As key calling rate in Kenya drops, market leader feels the pinch

Saturday July 27 2013

The biggest winners are small operators, who will see a 20pc cut in the call termination fee they pay Safaricom. TEA Graphic

When in 2011 Mwai Kibaki, the then president, revoked a move by the Communications Commission of Kenya (CCK) to reduce the mobile termination rate, there was a lot of back-slapping at market leader Safaricom and its peer Orange. In contrast, the mood at the other operators — Airtel and Yu — is one of gloom.

Safaricom and Orange had every reason to celebrate. They had successfully led an onslaught against the market regulator’s policy of progressively reducing the MTR — the money a telco charges for terminating calls from peer networks.

The telcos argued that the policy would put at risk jobs, profits, investment in infrastructure, innovation and government revenue from one of the country’s fastest growing sectors. The CCK had planned to reduce the rate from Ksh2.21($0.026) to Ksh1.44 ($0.016) a minute from July 1 that year.

The two Indian operators, Airtel and Yu, on the other hand, had just spearheaded the most disruptive price war in the history of Kenyan telcos, in an effort to win market share, especially from market leader Safaricom.

READ: Airtel ruins the party with Africa telecoms wars

Their business strategy, known as the “minute factory,” which depends on low tariffs and huge volumes, appeared solely hinged on the undisrupted implementation of further reductions in the MTR. Understandably, they were deflated.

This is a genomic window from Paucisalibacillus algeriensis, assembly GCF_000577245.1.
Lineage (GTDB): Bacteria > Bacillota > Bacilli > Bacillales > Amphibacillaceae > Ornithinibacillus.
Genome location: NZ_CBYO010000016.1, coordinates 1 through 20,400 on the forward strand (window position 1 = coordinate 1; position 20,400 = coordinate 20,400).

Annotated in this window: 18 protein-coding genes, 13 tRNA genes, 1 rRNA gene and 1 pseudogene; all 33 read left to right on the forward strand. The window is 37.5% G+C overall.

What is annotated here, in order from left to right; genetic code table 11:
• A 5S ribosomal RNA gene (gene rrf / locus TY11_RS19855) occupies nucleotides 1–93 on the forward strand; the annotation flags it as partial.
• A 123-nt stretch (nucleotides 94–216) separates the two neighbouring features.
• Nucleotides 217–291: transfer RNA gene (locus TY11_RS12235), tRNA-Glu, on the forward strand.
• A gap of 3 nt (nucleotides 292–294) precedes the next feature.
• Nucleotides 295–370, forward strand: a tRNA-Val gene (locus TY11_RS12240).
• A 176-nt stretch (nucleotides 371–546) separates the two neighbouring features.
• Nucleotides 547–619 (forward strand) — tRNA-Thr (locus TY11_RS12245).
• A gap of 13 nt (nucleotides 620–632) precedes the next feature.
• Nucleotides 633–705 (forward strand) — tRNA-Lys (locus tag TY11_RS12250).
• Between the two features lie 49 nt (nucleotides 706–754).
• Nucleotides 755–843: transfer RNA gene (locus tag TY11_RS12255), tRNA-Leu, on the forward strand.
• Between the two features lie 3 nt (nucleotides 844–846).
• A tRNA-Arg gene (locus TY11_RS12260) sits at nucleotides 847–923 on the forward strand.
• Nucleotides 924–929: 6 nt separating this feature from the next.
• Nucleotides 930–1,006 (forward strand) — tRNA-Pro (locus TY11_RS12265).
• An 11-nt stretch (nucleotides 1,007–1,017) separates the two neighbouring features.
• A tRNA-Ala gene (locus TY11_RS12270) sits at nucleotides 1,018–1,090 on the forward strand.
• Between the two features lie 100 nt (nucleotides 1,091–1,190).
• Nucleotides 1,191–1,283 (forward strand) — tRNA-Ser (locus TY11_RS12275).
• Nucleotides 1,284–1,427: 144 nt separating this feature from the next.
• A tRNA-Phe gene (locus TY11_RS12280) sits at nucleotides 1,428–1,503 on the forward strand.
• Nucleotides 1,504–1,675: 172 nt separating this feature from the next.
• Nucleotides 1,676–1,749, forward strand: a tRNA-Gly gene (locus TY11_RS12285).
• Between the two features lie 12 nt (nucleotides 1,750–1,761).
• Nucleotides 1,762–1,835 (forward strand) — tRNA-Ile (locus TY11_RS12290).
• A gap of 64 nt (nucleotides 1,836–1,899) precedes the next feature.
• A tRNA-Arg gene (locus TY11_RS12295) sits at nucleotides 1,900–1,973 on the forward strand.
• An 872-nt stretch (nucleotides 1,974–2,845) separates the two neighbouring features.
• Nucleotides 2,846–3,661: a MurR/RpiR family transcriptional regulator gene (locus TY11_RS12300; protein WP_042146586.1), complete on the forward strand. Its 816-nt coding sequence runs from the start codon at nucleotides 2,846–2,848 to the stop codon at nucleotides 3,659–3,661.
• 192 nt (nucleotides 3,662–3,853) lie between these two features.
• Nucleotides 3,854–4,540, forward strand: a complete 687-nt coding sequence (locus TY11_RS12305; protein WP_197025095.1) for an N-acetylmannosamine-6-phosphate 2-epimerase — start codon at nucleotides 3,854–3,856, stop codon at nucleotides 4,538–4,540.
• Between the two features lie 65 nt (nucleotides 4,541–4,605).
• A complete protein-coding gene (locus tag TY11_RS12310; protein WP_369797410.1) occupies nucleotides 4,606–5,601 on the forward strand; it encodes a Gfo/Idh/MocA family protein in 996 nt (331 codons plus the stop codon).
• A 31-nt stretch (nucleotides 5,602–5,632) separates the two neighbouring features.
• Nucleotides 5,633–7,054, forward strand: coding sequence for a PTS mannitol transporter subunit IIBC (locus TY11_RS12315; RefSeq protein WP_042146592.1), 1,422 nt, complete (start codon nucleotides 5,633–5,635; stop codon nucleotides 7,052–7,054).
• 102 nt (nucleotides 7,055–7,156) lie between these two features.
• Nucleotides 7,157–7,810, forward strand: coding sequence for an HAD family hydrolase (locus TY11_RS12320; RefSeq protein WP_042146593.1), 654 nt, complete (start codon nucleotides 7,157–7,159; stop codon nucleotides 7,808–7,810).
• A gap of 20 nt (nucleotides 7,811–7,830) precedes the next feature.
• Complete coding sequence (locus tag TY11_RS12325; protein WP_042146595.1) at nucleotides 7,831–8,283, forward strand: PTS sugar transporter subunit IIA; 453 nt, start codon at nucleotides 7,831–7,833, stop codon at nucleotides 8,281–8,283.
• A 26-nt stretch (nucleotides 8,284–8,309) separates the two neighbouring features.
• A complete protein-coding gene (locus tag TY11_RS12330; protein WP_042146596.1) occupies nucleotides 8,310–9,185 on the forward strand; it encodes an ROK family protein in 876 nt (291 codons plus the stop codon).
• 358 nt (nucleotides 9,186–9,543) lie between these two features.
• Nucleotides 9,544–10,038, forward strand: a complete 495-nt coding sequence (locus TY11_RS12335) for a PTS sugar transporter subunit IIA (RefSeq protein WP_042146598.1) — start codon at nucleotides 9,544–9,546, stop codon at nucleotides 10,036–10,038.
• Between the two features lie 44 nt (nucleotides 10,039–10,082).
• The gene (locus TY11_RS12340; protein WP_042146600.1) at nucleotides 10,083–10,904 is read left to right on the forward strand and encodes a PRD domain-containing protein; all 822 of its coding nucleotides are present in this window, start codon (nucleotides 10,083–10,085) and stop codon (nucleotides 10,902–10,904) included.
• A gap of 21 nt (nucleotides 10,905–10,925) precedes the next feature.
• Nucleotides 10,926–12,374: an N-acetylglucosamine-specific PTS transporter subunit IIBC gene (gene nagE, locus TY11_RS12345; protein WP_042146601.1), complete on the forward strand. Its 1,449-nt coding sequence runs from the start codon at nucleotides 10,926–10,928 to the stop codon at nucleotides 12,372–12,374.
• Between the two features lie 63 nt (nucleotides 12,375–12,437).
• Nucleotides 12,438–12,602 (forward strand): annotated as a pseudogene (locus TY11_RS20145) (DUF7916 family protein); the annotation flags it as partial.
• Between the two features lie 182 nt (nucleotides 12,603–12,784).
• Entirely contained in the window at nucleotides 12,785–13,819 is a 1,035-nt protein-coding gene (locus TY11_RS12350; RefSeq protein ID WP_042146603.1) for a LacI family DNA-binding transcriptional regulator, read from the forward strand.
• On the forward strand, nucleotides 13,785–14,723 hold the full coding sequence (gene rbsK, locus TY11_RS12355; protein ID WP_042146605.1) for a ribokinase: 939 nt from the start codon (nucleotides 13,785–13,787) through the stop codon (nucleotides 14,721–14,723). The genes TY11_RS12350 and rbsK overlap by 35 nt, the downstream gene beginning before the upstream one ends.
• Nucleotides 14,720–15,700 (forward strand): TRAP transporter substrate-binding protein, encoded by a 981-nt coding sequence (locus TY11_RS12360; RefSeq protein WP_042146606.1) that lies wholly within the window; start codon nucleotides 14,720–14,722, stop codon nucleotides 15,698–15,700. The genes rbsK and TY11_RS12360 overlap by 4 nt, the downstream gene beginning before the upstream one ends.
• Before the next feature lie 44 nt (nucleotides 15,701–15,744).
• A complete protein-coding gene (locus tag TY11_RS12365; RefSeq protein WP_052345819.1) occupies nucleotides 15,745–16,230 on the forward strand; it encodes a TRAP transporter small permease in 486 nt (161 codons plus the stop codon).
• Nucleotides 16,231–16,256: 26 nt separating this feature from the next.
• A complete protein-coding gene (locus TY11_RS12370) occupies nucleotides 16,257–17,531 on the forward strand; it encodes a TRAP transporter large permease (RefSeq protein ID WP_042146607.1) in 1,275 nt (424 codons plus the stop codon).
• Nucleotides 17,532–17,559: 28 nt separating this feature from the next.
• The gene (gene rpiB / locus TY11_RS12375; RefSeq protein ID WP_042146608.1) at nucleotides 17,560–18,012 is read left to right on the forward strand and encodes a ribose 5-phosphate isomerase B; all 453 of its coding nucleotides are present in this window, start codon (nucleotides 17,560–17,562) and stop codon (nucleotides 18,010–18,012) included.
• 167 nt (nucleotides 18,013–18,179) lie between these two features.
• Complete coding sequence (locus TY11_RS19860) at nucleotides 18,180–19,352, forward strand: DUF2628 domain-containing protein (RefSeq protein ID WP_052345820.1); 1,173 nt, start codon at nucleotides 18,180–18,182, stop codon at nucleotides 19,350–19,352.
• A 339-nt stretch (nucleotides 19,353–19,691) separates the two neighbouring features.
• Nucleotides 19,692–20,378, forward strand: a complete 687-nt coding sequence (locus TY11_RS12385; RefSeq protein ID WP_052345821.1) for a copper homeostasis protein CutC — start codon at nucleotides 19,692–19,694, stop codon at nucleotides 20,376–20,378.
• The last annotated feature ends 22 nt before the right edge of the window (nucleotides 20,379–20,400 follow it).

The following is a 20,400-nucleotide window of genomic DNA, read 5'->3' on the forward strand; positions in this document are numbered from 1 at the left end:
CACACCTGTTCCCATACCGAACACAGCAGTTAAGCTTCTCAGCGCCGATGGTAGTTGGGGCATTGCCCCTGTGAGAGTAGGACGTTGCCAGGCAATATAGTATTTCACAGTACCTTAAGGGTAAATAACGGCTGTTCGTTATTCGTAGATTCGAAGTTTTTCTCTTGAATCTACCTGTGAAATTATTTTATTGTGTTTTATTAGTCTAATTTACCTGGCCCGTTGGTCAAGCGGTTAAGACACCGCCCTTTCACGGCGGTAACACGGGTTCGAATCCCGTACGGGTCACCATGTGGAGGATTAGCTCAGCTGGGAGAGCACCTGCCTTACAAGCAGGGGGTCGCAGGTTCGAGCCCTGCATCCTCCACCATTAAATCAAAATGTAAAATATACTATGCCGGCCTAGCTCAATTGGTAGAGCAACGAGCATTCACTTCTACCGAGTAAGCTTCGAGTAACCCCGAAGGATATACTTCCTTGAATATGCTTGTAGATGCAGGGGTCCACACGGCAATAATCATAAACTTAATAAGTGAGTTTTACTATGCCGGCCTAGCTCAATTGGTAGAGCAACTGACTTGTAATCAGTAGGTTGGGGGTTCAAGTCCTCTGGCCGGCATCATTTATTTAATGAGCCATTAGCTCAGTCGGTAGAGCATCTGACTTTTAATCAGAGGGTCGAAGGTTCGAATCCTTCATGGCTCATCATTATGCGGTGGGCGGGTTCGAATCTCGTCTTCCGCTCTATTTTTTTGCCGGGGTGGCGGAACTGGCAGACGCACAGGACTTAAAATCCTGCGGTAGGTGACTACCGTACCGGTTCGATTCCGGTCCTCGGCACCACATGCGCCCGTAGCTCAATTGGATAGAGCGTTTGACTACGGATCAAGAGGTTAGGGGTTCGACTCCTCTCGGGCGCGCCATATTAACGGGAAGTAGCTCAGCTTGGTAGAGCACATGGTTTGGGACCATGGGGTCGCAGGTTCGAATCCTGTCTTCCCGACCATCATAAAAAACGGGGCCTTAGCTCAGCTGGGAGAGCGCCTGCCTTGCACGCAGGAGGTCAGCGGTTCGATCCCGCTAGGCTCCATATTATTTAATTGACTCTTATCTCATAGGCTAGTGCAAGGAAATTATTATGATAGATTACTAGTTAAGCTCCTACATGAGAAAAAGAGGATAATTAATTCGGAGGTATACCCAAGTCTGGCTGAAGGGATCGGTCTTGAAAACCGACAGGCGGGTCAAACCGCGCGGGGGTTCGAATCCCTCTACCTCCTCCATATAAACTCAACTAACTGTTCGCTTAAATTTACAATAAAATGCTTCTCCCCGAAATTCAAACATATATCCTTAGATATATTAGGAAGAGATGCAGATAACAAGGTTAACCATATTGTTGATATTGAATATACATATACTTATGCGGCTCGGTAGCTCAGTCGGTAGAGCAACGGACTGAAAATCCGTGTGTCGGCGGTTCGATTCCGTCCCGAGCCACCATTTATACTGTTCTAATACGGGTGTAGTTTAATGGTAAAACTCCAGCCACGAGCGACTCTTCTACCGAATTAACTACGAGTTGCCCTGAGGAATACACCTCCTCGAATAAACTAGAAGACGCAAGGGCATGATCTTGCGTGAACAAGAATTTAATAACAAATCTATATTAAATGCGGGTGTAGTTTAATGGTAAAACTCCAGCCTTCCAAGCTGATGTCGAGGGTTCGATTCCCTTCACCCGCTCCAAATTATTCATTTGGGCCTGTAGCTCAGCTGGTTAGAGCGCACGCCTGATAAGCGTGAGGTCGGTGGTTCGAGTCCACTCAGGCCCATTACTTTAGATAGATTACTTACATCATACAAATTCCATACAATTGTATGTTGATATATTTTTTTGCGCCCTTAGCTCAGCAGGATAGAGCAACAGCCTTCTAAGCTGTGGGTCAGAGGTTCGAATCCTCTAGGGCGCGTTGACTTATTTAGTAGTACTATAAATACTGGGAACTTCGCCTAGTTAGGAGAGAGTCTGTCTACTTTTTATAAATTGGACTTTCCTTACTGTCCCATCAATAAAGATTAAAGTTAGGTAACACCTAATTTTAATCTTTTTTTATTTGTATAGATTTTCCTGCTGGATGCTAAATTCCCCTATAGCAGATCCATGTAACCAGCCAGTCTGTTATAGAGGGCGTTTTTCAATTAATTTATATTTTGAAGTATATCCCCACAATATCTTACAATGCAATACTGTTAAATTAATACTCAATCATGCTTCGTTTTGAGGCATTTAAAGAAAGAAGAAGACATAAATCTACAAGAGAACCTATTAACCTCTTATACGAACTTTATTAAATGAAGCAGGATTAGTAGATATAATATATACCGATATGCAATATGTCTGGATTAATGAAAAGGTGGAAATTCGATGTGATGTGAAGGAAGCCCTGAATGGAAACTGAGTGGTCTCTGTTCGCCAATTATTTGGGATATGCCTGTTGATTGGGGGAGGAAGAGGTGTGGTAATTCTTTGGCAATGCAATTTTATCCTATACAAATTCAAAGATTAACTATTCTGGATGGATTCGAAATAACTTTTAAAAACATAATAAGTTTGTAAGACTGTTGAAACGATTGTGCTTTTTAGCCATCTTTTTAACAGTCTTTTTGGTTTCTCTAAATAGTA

Glide path

But with the current regime at CCK led by director-general Francis Wangusi determined to implement the progressive reduction in MTR, known as “glide path” in the trade, the celebrations at Safaricom House and Telkom Plaza appear to have come a little too early.

The CCK has started implementing the third phase of the reduction, which saw the MTR fall from Ksh1.44 ($0.016) to Ksh1.15 ($0.013) starting July 1. Next year, the rate glides to Ksh0.90 ($0.01).

“The third phase has commenced and the commission has so far received the deeds of variation from the respective licensees. Therefore, the response, consistent with a progressive telecommunications environment, and the law, has been positive,” Mr Wangusi told The EastAfrican.

A survey of the country’s three main telcos showed they had started implementing the new MTR.

Even then, the lobby against the CCK’s glide path would appear to be still seething, with at least Safaricom and Telkom having some residual issues regarding the way the MTR has been determined by the regulator.

The glide path is based on a study conducted by UK telecoms consultancy Analysys Mason, which got the job after a tendering process. The MTR is meant to reflect the cost a telco incurs in terminating a call from another network.

“Despite Orange applying these new MTR rates, the glide path is not realistic. It is imperative that a comprehensive study be conducted to assess the impact of a further reduction in MTR to the telecommunication sector. This study will help to determine conclusively the actual levels at which termination rates should be set, resulting in a positive impact on the telecom sector’s investment in the long term,” said Telkom CEO Mickael Ghossein.

Safaricom maintains its traditional opposition to the MTR reduction, but is perhaps resigned to the reality that a new study may not be feasible before July 1, 2014, when the next fall in the Kenyan MTR is due.

“We have maintained that the methodology used by CCK to establish the MTR should not be applied to emerging economies that are still grappling with the significant issue of infrastructure expansion,” said Safaricom corporate affairs director Nzioka Waita.

But the CCK swears by the Analysys Mason study and argues that in any case, data was provided by local telcos, including the dissenting duo.